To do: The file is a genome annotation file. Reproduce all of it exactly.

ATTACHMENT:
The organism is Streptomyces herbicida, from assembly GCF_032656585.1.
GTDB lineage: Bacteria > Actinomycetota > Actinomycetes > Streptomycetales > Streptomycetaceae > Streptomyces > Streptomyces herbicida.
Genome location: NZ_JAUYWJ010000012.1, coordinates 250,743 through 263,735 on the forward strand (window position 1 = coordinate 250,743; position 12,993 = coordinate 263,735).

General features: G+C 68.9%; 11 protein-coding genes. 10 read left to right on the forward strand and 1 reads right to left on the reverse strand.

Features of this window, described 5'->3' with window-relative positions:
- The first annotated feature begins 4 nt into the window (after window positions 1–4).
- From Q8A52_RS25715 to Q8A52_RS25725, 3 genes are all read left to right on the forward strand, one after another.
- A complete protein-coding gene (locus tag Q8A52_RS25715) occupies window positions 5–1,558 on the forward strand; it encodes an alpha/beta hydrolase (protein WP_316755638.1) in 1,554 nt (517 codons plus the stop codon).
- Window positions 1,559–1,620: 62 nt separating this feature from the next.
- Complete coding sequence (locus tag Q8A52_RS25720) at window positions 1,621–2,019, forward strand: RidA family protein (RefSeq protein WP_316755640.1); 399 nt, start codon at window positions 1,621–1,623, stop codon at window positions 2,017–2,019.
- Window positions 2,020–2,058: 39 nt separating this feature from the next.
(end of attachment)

The organism is Streptomyces herbicida, from assembly GCF_032656585.1.
GTDB lineage: Bacteria > Actinomycetota > Actinomycetes > Streptomycetales > Streptomycetaceae > Streptomyces > Streptomyces herbicida.
Genome location: NZ_JAUYWJ010000012.1, coordinates 250,743 through 263,735 on the forward strand (window position 1 = coordinate 250,743; position 12,993 = coordinate 263,735).

General features: G+C 68.9%; 11 protein-coding genes. 10 read left to right on the forward strand and 1 reads right to left on the reverse strand.

Features of this window, described 5'->3' with window-relative positions:
- The first annotated feature begins 4 nt into the window (after window positions 1–4).
- From Q8A52_RS25715 to Q8A52_RS25725, 3 genes are all read left to right on the forward strand, one after another.
- A complete protein-coding gene (locus tag Q8A52_RS25715) occupies window positions 5–1,558 on the forward strand; it encodes an alpha/beta hydrolase (protein WP_316755638.1) in 1,554 nt (517 codons plus the stop codon).
- Window positions 1,559–1,620: 62 nt separating this feature from the next.
- Complete coding sequence (locus tag Q8A52_RS25720) at window positions 1,621–2,019, forward strand: RidA family protein (RefSeq protein WP_316755640.1); 399 nt, start codon at window positions 1,621–1,623, stop codon at window positions 2,017–2,019.
- Window positions 2,020–2,058: 39 nt separating this feature from the next.